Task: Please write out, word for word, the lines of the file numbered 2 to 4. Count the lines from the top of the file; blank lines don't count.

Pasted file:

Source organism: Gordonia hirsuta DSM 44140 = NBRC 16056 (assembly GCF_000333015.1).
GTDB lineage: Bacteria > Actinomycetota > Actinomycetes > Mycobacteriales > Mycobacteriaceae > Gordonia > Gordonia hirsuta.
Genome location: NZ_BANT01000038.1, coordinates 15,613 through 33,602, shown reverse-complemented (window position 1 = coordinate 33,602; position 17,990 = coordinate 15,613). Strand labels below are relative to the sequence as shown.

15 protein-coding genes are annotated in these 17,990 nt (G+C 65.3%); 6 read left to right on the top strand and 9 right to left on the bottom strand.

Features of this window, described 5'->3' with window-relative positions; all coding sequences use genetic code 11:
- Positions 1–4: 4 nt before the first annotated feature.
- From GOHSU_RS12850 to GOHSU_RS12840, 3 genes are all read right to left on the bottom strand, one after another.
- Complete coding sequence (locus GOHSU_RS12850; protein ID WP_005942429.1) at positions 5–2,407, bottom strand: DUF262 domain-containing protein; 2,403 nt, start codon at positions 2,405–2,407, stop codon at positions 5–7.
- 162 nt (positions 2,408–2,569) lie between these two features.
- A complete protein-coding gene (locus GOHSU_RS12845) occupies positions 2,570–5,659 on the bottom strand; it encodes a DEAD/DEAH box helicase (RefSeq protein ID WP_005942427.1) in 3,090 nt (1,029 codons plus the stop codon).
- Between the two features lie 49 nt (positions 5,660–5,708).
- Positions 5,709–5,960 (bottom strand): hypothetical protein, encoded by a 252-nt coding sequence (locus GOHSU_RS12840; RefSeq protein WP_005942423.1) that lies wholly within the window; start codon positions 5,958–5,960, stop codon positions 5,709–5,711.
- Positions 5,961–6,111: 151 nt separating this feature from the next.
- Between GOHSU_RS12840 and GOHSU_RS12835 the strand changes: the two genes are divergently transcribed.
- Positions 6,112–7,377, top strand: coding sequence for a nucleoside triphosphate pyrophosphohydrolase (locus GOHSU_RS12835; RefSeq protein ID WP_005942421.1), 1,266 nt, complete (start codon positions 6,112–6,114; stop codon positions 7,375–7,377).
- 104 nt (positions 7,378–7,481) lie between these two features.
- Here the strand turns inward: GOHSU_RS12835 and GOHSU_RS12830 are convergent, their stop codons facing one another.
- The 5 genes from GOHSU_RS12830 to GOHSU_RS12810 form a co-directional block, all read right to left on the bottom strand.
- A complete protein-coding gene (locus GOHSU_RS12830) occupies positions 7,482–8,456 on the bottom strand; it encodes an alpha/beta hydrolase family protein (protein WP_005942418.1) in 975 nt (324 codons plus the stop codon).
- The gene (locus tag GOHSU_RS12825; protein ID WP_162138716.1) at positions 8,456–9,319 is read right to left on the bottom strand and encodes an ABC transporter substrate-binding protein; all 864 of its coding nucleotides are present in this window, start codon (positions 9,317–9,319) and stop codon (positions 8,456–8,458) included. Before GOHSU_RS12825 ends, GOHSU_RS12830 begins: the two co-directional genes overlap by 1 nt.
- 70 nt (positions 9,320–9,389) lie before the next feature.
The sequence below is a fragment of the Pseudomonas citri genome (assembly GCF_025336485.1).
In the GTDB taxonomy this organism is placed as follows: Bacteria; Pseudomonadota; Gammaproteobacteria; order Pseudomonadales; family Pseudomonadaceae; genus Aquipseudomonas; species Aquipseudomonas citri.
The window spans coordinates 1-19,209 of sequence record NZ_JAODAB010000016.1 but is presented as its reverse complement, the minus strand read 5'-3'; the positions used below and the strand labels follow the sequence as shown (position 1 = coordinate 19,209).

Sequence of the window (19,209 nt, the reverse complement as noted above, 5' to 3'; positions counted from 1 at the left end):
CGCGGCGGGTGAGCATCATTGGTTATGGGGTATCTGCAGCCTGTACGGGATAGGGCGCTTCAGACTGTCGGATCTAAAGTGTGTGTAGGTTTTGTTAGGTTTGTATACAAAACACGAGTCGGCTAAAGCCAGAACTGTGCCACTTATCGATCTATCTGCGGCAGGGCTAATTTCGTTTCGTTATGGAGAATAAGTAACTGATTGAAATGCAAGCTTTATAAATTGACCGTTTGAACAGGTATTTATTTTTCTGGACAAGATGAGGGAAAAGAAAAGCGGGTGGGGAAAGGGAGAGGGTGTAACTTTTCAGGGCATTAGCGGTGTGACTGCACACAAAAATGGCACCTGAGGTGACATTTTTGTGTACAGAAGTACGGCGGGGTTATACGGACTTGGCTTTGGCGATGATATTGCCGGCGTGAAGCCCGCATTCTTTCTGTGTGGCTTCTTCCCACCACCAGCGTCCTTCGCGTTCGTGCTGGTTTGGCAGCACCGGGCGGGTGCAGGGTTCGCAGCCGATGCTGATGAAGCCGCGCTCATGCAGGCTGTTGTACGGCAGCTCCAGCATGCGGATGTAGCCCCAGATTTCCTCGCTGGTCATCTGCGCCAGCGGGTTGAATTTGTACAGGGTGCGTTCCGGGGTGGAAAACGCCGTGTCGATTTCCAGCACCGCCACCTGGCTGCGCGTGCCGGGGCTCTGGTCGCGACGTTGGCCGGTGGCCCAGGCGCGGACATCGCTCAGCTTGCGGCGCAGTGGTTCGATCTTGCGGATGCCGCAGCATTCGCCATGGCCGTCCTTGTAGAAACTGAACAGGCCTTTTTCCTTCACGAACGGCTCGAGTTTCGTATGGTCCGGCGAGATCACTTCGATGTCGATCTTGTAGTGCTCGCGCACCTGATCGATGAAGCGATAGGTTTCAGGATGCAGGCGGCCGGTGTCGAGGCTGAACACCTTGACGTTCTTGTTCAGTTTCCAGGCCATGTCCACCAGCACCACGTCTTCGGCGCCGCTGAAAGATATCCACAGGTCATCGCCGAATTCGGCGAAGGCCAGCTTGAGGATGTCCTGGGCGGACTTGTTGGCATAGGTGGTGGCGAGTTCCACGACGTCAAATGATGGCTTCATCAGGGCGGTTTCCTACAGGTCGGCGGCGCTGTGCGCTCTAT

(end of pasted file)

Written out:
GTDB lineage: Bacteria > Actinomycetota > Actinomycetes > Mycobacteriales > Mycobacteriaceae > Gordonia > Gordonia hirsuta.
Genome location: NZ_BANT01000038.1, coordinates 15,613 through 33,602, shown reverse-complemented (window position 1 = coordinate 33,602; position 17,990 = coordinate 15,613). Strand labels below are relative to the sequence as shown.

15 protein-coding genes are annotated in these 17,990 nt (G+C 65.3%); 6 read left to right on the top strand and 9 right to left on the bottom strand.